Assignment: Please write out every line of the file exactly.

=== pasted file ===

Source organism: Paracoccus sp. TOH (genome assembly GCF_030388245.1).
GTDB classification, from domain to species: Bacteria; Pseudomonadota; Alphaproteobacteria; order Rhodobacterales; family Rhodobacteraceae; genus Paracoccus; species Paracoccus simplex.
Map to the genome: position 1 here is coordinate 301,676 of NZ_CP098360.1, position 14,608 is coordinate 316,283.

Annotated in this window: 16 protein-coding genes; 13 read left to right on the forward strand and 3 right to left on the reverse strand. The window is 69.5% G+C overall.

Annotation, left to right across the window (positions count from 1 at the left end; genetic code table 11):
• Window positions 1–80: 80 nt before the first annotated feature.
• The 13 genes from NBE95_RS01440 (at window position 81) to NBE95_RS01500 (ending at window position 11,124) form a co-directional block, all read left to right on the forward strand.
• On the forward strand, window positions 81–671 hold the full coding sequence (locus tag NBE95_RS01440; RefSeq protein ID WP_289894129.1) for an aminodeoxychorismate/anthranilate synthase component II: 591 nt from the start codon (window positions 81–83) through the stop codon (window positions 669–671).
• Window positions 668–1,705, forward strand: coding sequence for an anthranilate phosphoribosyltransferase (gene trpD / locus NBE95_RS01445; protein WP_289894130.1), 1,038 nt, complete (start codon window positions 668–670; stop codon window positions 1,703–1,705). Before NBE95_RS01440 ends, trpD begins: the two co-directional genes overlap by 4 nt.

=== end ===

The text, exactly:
Source organism: Paracoccus sp. TOH (genome assembly GCF_030388245.1).
GTDB classification, from domain to species: Bacteria; Pseudomonadota; Alphaproteobacteria; order Rhodobacterales; family Rhodobacteraceae; genus Paracoccus; species Paracoccus simplex.
Map to the genome: position 1 here is coordinate 301,676 of NZ_CP098360.1, position 14,608 is coordinate 316,283.

Annotated in this window: 16 protein-coding genes; 13 read left to right on the forward strand and 3 right to left on the reverse strand. The window is 69.5% G+C overall.

Annotation, left to right across the window (positions count from 1 at the left end; genetic code table 11):
• Window positions 1–80: 80 nt before the first annotated feature.
• The 13 genes from NBE95_RS01440 (at window position 81) to NBE95_RS01500 (ending at window position 11,124) form a co-directional block, all read left to right on the forward strand.
• On the forward strand, window positions 81–671 hold the full coding sequence (locus tag NBE95_RS01440; RefSeq protein ID WP_289894129.1) for an aminodeoxychorismate/anthranilate synthase component II: 591 nt from the start codon (window positions 81–83) through the stop codon (window positions 669–671).
• Window positions 668–1,705, forward strand: coding sequence for an anthranilate phosphoribosyltransferase (gene trpD / locus NBE95_RS01445; protein WP_289894130.1), 1,038 nt, complete (start codon window positions 668–670; stop codon window positions 1,703–1,705). Before NBE95_RS01440 ends, trpD begins: the two co-directional genes overlap by 4 nt.